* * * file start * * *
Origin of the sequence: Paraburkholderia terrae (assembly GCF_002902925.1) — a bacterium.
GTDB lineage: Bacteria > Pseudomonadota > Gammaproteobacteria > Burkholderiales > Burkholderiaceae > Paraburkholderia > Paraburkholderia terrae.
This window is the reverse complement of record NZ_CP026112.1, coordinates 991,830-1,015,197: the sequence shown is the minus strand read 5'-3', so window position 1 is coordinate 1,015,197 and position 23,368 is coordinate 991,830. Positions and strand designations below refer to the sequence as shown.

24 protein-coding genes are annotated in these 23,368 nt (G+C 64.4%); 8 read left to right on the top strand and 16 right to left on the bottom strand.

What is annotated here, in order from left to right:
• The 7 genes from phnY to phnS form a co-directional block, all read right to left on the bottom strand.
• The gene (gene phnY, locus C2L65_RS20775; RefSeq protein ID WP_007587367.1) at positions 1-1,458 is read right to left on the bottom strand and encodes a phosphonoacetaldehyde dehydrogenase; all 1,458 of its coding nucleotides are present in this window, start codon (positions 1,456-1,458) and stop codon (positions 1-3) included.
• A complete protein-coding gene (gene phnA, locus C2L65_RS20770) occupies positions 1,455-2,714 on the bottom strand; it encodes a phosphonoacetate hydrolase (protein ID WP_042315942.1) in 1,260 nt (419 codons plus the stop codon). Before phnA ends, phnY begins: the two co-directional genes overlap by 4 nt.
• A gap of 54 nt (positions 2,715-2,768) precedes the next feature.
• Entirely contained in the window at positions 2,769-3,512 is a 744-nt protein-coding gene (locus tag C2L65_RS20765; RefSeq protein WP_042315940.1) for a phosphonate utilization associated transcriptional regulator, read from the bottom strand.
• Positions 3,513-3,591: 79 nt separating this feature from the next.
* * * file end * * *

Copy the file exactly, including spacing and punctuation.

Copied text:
Origin of the sequence: Paraburkholderia terrae (assembly GCF_002902925.1) — a bacterium.
GTDB lineage: Bacteria > Pseudomonadota > Gammaproteobacteria > Burkholderiales > Burkholderiaceae > Paraburkholderia > Paraburkholderia terrae.
This window is the reverse complement of record NZ_CP026112.1, coordinates 991,830-1,015,197: the sequence shown is the minus strand read 5'-3', so window position 1 is coordinate 1,015,197 and position 23,368 is coordinate 991,830. Positions and strand designations below refer to the sequence as shown.

24 protein-coding genes are annotated in these 23,368 nt (G+C 64.4%); 8 read left to right on the top strand and 16 right to left on the bottom strand.

What is annotated here, in order from left to right:
• The 7 genes from phnY to phnS form a co-directional block, all read right to left on the bottom strand.
• The gene (gene phnY, locus C2L65_RS20775; RefSeq protein ID WP_007587367.1) at positions 1-1,458 is read right to left on the bottom strand and encodes a phosphonoacetaldehyde dehydrogenase; all 1,458 of its coding nucleotides are present in this window, start codon (positions 1,456-1,458) and stop codon (positions 1-3) included.
• A complete protein-coding gene (gene phnA, locus C2L65_RS20770) occupies positions 1,455-2,714 on the bottom strand; it encodes a phosphonoacetate hydrolase (protein ID WP_042315942.1) in 1,260 nt (419 codons plus the stop codon). Before phnA ends, phnY begins: the two co-directional genes overlap by 4 nt.
• A gap of 54 nt (positions 2,715-2,768) precedes the next feature.
• Entirely contained in the window at positions 2,769-3,512 is a 744-nt protein-coding gene (locus tag C2L65_RS20765; RefSeq protein WP_042315940.1) for a phosphonate utilization associated transcriptional regulator, read from the bottom strand.
• Positions 3,513-3,591: 79 nt separating this feature from the next.